Welcome to the Land of Light

Aluminum letters and fibre-optic cable lighting installed on 100 metres of seawall handrail, False Creek, Vancouver, 1997/2022.

Welcome to the Land of Light employs English and Chinook Jargon (Chinuk Wawa), an intercultural pidgin used extensively along the West Coast during the 19th Century, as a metaphor for the ongoing development of intercultural communications in this region. Underscoring the text was fibre optic cable lighting (from 1997 – 2018) that changed colours, a reference to the then state-of-the-art telecommunications infrastructure that made this site one of the world’s first fibre optic communities. The text speaks about the promise of technology to bring cultures together in the building of a new global village on the site of the former Expo 86 fairgrounds.

Updated version with LED lighting program, 2022.

In 2022, the public artwork was refreshed with a significant update, as the original fibre optic cable lighting system had been in decline for many years due to its proximity and seasonal submersion in the saltchuck of False Creek, further exacerbated by occasional acts of vandalism. The two rows of aluminum lettering were re-coated and the fibre optics replaced with current state-of-the-art lighting technology employing computer-controlled LEDs. This created an opportunity to re-envision the “message” of the artwork, with the lights functioning as a beacon to others as a place to visit, build relations and perhaps call home.

This new iteration of the lighting system allowed for the creation of a third version of the text in addition to Chinuk Wawa and English with the inclusion of Morse Code. This form of electric telegraphy was developed in the 1830s and became widely adopted by the mid-19th century, concurrent with the widespread use of the west coast trade language. Morse Code was used heavily by the shipping industry and for the safety of the seas up until the early 1990s.

The Chinuk Wawa text was first translated into the dots and dashes of Morse Code, which were then converted into bands of light using the navigation system found on vessels, whether they be on water, in the sky, or in space: RED for portside, GREEN for starboard, WHITE on top and YELLOW on the bottom. These coded phrases flow in one direction with RED as the dominant colour as if the site is a moving vessel seen from its portside. The full message runs for 2 hours and 16 minutes in one direction, then reverses to flow in the other direction with GREEN as the dominant colour, as if viewed from its starboard side. The program runs from dusk to dawn.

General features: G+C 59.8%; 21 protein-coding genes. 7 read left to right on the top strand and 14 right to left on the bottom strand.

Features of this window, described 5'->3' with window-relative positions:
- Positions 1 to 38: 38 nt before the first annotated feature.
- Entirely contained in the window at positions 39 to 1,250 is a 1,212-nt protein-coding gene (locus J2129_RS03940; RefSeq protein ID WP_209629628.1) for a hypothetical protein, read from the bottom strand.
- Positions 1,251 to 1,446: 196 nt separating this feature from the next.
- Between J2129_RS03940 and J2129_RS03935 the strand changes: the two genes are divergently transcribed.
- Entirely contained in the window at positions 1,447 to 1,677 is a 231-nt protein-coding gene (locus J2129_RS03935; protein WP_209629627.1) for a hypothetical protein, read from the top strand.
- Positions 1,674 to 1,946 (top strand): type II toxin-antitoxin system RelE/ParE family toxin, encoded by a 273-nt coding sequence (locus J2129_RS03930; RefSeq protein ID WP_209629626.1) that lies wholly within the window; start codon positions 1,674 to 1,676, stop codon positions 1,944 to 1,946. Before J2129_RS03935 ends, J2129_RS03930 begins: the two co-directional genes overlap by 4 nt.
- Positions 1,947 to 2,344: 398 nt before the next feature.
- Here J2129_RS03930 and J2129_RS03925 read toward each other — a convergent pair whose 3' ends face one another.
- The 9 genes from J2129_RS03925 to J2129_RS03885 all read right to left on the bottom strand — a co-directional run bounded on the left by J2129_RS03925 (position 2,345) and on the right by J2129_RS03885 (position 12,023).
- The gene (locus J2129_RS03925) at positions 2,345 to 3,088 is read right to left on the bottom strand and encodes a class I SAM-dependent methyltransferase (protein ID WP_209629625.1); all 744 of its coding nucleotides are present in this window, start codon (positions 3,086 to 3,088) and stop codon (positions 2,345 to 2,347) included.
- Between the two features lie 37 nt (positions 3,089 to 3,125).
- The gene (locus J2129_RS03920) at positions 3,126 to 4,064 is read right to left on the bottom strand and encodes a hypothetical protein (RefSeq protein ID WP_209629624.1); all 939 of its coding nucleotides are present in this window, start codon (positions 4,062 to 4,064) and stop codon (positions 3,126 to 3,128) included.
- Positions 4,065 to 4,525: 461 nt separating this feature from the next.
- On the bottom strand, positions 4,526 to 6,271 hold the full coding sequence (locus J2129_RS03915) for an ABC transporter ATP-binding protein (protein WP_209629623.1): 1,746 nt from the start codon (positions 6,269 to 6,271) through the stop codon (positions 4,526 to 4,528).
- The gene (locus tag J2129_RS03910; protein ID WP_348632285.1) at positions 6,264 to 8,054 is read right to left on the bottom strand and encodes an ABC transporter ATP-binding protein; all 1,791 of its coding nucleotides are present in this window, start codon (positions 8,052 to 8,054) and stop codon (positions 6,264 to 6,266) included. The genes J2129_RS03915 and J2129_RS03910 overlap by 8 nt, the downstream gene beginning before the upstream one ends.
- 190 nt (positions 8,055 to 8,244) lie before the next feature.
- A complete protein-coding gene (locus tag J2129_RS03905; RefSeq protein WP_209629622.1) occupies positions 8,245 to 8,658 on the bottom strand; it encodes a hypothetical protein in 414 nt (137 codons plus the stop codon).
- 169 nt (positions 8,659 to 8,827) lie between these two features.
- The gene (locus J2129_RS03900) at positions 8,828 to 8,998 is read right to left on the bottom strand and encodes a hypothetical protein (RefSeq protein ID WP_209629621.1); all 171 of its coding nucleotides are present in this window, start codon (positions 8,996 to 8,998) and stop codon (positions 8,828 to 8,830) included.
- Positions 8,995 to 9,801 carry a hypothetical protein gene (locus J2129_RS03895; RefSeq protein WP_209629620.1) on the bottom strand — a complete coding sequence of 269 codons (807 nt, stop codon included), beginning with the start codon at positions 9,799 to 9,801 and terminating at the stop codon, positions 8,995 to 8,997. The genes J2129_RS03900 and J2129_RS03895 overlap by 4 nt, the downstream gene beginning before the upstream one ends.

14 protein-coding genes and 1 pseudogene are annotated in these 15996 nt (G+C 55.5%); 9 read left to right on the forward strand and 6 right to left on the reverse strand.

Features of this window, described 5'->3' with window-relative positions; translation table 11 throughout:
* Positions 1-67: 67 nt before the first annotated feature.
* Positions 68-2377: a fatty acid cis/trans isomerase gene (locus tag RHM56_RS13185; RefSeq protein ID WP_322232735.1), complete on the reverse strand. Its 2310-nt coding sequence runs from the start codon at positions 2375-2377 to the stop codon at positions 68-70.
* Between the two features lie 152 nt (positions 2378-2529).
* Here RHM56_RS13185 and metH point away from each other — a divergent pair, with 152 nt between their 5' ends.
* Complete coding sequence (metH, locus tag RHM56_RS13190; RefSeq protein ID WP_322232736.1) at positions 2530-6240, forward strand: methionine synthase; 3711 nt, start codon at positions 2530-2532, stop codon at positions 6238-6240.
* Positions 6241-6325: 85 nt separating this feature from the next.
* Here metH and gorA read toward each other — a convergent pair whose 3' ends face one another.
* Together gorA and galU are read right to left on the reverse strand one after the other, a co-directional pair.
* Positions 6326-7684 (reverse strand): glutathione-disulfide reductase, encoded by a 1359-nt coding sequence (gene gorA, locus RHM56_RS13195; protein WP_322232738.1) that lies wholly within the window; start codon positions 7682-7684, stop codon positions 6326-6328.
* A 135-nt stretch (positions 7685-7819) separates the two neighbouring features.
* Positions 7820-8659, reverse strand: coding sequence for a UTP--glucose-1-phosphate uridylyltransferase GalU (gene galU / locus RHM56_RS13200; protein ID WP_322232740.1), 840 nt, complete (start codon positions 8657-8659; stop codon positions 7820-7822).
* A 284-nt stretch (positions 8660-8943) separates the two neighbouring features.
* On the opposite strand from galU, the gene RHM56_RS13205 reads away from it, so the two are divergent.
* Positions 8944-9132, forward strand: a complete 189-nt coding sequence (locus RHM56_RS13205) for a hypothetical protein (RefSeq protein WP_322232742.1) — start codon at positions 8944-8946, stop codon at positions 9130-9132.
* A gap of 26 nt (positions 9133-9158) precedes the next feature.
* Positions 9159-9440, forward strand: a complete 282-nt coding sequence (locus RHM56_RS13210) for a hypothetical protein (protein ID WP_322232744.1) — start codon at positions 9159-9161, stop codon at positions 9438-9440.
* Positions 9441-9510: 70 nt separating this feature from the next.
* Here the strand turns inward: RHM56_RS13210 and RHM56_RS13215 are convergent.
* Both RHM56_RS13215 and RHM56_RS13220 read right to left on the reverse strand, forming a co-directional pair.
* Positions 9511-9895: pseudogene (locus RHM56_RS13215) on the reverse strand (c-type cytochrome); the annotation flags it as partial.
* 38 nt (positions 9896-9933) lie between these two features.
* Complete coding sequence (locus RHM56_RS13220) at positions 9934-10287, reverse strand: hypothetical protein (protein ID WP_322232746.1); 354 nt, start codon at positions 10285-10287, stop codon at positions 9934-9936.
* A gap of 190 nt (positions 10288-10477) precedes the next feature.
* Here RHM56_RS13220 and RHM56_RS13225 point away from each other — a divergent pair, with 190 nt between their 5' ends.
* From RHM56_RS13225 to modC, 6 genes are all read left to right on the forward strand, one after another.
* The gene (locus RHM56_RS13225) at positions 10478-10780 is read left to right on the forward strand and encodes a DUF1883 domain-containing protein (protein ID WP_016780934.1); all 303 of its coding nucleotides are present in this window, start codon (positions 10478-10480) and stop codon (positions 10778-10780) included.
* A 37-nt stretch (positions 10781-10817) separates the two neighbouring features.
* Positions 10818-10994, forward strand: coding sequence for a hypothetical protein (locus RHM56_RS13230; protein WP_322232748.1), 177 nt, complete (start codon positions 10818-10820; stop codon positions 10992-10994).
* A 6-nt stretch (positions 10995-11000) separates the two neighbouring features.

Klahowya! Kloshe maika ko yukwa, ka towagh mitlite keekwullie illahee.

Greetings! Good you arrive here, where light be under land.

Alki yaka alta yukwa. Yukwa, maika elip mitlite kahkwa chee.

Future it be now. Here, you begin live like new.

Chako kopa laly ka tillikums wawa huloima, keschi kloshe kunamokst.

Come to time where people talk different but good together.

Spose maika tumtum chako hahlakl, maika iskum chee kumtux.

If you heart mind open, you receive new knowledge.

Maika mitlite kahkwa elektlik eye pe elektlik tumtum pe elektlik wawa latlah.

You have same like electric eye and heart mind and talk sound.

Maika mitlite hyak kahkwa towagh.

You live fast like light.

Nanitch wawa mitlite yukwa, yahwa pe konaway ka kopa ikt laly.

See talk be here there and everywhere at one time.

Nesaika mamook okoke town kloshe, nawitka. Maika halo kwass yukwa.

Us make this community good indeed. You not afraid here.

Yukwa maika elip mitlite kahkwa tyee. Konaway illahee kahkwa kopa maika lamah.

Here, you begin live like chief. World same like in you hand.